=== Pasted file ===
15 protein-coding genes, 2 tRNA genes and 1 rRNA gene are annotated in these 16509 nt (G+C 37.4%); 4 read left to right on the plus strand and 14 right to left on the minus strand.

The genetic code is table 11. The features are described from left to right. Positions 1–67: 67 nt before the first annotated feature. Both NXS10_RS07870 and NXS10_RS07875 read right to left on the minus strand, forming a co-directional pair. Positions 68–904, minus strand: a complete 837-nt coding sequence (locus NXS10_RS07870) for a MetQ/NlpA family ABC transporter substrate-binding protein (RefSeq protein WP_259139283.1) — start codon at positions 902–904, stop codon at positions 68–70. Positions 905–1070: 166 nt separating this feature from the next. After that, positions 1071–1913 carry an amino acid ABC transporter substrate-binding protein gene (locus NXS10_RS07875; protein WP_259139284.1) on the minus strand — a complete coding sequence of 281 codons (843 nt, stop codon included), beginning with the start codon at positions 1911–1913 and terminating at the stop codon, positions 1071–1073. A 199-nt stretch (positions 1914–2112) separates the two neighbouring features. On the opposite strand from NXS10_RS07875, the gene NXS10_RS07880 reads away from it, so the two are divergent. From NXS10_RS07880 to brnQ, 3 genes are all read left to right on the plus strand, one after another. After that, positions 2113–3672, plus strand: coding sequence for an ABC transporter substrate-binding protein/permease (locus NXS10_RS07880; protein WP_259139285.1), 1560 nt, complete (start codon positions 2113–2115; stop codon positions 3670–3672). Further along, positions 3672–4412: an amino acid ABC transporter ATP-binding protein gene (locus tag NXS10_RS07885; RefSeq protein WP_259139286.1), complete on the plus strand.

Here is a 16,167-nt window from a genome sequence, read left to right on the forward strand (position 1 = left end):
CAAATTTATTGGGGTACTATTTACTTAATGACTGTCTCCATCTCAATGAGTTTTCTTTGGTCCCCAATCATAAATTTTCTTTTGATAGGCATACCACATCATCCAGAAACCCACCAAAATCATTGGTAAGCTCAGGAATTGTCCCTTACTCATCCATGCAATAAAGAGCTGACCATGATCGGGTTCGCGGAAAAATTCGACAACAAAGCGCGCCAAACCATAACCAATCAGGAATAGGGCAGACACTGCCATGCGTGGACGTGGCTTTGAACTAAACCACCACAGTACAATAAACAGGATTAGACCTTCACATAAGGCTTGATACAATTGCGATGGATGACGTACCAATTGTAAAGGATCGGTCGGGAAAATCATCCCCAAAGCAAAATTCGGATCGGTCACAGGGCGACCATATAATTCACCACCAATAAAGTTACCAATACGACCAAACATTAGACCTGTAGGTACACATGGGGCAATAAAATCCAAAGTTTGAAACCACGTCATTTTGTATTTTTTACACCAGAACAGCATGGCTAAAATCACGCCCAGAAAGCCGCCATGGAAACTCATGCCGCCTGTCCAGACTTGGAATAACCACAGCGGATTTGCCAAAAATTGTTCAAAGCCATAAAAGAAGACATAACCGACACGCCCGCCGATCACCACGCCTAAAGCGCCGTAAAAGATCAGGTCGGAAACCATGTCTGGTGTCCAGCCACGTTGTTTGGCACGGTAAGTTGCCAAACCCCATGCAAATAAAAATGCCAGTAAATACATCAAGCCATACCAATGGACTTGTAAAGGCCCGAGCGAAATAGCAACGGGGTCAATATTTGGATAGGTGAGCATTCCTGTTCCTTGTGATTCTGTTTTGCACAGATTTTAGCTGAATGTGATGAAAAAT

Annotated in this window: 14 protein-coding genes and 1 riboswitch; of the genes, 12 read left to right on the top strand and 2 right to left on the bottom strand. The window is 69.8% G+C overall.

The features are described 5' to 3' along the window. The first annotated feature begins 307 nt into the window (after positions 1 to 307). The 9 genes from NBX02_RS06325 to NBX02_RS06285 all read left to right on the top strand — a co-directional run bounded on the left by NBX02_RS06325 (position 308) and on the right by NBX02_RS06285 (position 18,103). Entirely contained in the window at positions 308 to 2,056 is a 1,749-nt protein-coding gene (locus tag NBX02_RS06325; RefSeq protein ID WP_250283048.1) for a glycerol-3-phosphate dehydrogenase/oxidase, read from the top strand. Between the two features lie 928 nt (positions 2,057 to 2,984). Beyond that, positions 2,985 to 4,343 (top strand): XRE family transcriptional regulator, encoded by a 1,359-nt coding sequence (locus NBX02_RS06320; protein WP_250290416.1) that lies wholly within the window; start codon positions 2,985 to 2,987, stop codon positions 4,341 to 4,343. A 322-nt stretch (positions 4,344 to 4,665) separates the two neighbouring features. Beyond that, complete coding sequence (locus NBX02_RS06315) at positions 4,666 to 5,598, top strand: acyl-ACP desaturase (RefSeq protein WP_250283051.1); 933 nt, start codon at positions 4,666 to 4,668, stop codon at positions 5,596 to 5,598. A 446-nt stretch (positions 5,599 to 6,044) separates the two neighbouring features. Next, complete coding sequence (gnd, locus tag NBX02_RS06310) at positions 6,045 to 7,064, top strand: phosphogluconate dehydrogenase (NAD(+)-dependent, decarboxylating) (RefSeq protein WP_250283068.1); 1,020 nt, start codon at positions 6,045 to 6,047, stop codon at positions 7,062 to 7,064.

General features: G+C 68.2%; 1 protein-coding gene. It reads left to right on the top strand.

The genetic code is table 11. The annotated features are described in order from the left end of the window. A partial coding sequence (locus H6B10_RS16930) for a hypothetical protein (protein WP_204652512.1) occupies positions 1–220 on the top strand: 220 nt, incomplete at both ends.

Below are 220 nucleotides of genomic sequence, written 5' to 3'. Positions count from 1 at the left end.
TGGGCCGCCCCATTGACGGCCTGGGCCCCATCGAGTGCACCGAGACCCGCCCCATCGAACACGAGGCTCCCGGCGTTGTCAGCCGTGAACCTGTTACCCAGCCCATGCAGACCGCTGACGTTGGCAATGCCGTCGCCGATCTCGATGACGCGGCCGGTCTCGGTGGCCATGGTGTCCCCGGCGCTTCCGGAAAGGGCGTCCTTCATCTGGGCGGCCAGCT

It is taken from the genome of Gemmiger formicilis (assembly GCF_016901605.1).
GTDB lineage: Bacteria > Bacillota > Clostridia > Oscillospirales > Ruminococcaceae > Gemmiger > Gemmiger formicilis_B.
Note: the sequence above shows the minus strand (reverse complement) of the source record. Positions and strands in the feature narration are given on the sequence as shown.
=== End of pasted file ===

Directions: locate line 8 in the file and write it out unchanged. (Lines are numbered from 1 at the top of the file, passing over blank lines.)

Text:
The genetic code is table 11. The annotated features are described in order from the left end of the window. A partial coding sequence (locus H6B10_RS16930) for a hypothetical protein (protein WP_204652512.1) occupies positions 1–220 on the top strand: 220 nt, incomplete at both ends.